(1903 - 1946)
Countee Cullen, a central figure of the Harlem Renaissance, was born Countee Leroy Porter in Louisville, Kentucky. Orphaned as a child, he was raised in New York City by his grandmother until her death, when he was adopted by Reverend Frederick Cullen and his wife, Carolyn. Cullen built a reputation as a poet while still an undergraduate at New York University, winning awards and publishing in acclaimed journals like Harper’s, Poetry, and The Crisis.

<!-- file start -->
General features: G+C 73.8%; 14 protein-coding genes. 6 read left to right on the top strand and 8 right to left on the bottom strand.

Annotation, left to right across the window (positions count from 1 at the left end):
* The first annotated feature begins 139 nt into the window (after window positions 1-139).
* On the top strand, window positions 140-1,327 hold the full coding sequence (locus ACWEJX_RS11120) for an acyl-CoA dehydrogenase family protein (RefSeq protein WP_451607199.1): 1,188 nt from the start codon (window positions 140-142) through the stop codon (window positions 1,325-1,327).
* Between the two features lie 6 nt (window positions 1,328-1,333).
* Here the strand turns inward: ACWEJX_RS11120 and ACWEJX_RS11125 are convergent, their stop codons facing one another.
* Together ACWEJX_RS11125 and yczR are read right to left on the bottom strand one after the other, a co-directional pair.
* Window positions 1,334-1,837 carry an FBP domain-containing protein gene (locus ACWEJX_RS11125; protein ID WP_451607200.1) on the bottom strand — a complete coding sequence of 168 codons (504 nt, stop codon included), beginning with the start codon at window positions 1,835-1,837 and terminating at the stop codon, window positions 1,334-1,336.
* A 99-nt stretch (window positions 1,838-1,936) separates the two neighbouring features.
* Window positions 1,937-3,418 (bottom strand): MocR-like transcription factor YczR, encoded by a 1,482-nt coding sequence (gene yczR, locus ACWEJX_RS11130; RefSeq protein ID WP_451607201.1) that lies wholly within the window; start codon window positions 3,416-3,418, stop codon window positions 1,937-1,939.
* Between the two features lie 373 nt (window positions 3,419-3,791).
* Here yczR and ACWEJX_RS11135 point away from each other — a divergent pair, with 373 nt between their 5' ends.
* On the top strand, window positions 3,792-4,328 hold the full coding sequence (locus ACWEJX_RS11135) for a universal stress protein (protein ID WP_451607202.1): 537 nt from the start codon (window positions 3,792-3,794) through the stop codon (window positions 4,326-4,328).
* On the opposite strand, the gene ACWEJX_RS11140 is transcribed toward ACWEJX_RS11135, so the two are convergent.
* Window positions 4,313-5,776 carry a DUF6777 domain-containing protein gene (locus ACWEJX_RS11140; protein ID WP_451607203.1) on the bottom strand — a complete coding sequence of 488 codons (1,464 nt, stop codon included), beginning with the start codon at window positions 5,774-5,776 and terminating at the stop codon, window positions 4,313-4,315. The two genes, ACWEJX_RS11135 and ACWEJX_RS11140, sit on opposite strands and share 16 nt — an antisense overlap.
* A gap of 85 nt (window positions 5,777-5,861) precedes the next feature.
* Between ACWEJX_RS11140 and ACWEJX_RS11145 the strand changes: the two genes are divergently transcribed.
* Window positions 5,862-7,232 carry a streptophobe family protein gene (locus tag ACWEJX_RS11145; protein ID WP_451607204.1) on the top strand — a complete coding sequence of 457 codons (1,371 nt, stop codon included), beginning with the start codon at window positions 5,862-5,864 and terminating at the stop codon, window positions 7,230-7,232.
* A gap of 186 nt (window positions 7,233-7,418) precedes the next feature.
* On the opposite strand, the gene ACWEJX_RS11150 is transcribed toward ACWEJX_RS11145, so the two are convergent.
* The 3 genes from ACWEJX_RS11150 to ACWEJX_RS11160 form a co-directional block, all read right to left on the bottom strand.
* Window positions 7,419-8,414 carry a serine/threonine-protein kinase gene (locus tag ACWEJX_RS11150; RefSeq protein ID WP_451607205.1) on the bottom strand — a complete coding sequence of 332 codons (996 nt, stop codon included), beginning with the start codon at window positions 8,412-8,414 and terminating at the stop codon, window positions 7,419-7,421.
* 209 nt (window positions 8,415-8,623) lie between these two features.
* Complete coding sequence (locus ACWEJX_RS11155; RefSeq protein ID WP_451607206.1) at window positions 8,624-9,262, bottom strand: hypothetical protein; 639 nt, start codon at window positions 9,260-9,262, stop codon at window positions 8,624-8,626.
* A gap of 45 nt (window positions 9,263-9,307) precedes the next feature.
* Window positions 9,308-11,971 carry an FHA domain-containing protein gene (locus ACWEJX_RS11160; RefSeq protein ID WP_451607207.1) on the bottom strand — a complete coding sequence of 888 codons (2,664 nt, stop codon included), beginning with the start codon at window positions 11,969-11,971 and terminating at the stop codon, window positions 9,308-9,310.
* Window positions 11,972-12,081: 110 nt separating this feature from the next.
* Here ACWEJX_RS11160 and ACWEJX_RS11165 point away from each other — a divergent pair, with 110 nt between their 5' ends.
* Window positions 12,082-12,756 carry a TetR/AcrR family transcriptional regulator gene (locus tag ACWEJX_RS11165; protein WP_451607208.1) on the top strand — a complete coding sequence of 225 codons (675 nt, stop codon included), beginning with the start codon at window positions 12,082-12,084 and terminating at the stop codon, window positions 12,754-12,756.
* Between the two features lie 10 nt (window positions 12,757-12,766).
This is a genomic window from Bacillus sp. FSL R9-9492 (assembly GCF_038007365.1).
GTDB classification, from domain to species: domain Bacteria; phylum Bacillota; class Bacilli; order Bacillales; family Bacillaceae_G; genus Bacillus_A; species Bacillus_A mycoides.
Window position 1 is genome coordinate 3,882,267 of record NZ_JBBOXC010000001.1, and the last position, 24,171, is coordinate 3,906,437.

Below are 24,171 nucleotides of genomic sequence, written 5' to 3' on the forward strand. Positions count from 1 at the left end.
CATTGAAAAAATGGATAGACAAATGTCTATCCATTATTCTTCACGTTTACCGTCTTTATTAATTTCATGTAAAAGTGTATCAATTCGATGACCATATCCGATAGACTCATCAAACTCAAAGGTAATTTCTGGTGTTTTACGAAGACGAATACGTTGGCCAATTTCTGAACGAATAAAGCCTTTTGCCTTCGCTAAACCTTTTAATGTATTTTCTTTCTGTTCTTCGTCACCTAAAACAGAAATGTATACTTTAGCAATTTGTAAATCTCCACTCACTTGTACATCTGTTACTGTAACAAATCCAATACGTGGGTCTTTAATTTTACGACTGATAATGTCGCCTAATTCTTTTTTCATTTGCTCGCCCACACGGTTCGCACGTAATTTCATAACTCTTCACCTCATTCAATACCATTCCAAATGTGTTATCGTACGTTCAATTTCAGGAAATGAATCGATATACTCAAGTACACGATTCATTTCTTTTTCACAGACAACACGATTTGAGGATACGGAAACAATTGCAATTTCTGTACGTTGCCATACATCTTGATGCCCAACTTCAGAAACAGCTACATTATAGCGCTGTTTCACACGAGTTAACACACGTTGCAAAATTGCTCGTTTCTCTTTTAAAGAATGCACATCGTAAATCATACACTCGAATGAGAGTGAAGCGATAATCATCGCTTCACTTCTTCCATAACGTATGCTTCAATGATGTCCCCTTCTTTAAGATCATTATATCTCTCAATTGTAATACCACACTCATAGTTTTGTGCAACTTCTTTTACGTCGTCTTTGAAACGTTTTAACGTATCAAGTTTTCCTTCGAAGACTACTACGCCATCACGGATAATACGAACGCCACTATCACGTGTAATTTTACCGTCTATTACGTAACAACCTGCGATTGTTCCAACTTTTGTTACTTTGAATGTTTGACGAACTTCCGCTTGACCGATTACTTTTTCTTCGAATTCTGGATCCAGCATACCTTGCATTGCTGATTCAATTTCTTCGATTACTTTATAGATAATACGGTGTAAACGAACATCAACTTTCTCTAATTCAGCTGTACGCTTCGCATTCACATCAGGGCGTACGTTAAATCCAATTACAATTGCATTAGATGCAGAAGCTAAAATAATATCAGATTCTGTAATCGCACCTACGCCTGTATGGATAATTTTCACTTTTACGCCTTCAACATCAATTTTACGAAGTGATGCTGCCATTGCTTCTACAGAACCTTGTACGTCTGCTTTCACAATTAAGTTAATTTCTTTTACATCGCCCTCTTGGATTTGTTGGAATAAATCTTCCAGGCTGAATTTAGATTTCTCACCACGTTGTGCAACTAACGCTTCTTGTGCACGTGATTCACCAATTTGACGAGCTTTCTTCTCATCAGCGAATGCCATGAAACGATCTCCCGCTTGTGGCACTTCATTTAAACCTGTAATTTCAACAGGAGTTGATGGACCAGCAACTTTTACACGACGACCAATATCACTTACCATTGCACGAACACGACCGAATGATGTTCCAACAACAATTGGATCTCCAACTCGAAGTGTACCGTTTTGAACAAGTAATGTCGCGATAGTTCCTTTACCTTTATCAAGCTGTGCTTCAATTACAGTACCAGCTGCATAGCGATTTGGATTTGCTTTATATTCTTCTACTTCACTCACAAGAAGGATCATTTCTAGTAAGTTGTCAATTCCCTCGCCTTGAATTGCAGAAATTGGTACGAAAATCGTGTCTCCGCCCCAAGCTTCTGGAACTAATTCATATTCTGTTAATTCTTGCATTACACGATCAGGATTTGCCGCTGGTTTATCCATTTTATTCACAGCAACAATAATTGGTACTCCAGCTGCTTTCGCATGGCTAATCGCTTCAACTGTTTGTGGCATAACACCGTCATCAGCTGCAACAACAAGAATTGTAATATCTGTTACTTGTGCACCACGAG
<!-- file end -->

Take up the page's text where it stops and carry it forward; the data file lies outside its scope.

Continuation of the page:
His widely lauded first collection, Color, was published the same year as his college graduation and his admittance into Harvard for an MA in English. He worked as an English, French, and writing teacher at a Harlem junior high school for many years, continuing his literary life on the side by editing the magazine Opportunity, mentoring writers like James Baldwin, and writing plays and a novel in addition to his poetic output. His first marriage—to Yolande Du Bois, daughter of the great intellectual W.E.B. Du Bois—was a failure, but his second, to Ida Mae Roberson, lasted until his death at the early age of 42.
Photo credit: Carl Van Vechten